One of the key reasons listed for the CFBPs recent decision to increase the “safe harbor” on cross border payments from 100 transactions per year to 500 transactions — a decision that will significantly reduce compliance costs on businesses — was the “continued growth and expanding partnerships of virtual currency.” The CFPB event went so far as to cite the cryptocurrency company Ripple, and the company’s on-demand liquidity products powered by RippleNet as one of the key services revolutionizing virtual currencies.

By expanding the safe harbor, the CFBP may just open the flood gates and kick start the mass adoption of cryptocurrencies on a global scale. In a 2016 report, McKinsey found that for every international payment transaction 13% of costs are due to compliance. For big businesses, it may be easy to eat these costs and move on, but for the thousands of small to medium-sized businesses conducting business across borders cutting these costs is incredibly important.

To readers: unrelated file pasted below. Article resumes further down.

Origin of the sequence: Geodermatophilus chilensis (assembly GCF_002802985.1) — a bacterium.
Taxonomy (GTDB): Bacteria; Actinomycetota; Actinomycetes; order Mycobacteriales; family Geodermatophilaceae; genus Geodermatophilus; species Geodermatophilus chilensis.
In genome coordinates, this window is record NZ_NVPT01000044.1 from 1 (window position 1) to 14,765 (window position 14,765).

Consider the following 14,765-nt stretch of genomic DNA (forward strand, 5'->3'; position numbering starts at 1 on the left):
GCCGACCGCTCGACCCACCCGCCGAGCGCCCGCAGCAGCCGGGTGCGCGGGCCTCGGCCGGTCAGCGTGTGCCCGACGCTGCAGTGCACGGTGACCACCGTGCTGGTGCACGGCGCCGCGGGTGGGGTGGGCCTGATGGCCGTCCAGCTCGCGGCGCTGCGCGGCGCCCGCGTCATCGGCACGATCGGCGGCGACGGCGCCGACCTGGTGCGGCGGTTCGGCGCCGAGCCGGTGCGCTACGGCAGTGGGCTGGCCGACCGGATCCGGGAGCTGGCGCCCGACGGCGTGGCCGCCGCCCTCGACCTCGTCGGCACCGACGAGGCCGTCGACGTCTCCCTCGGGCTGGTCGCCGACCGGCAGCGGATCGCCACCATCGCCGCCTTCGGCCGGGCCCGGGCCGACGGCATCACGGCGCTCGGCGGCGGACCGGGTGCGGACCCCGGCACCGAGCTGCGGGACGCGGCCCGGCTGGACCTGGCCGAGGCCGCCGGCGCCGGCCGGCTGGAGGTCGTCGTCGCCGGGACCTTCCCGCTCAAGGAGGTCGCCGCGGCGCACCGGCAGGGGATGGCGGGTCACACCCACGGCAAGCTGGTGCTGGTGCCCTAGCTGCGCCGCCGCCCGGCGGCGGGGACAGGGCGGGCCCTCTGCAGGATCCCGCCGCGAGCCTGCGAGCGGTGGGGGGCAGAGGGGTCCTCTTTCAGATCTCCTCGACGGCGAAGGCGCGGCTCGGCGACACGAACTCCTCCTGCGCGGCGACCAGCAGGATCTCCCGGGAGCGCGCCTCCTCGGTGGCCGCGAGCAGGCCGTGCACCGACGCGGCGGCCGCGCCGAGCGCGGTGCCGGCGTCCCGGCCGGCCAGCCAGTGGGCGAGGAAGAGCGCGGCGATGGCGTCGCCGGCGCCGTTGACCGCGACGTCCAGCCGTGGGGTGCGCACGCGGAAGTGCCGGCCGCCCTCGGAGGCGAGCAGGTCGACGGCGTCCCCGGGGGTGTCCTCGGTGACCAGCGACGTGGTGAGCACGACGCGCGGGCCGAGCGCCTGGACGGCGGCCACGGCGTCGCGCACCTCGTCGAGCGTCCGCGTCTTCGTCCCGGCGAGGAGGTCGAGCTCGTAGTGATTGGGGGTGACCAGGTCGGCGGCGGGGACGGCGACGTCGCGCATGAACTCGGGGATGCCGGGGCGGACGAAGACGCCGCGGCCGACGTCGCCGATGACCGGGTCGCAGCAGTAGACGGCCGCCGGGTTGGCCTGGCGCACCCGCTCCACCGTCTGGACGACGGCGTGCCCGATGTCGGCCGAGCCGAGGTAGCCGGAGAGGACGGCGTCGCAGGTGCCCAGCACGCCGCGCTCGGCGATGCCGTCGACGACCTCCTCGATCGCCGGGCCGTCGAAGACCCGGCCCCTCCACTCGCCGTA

In 2019, the Small Business and Entrepreneurship Council reported that of the over 55,000 U.S. businesses exporting to Mexico 57.6% had less than 20 employees and of the over 94,000 U.S. businesses exporting to Canada 61.8% also had less than 20 employees. For any of these businesses conducting less than 500 transactions per year (or 41.6 per month) the decision to use cryptocurrency products to conduct these transactions now has the potential to save firms a lot of money that they’re currently wasting on compliance.

But reducing compliance costs isn’t the only benefit to American businesses brought on by the mass adoption of cryptocurrencies — the other is speed. Typically it takes as many as five days to settle a cross border payment, which in today’s modern times should no longer be the case.

In a 2019 article from the World Bank discussing the impact of distributed ledger technologies — like blockchain technologies — on cross border payments, the authors discussed the difficulty of sending money internationally through traditional means: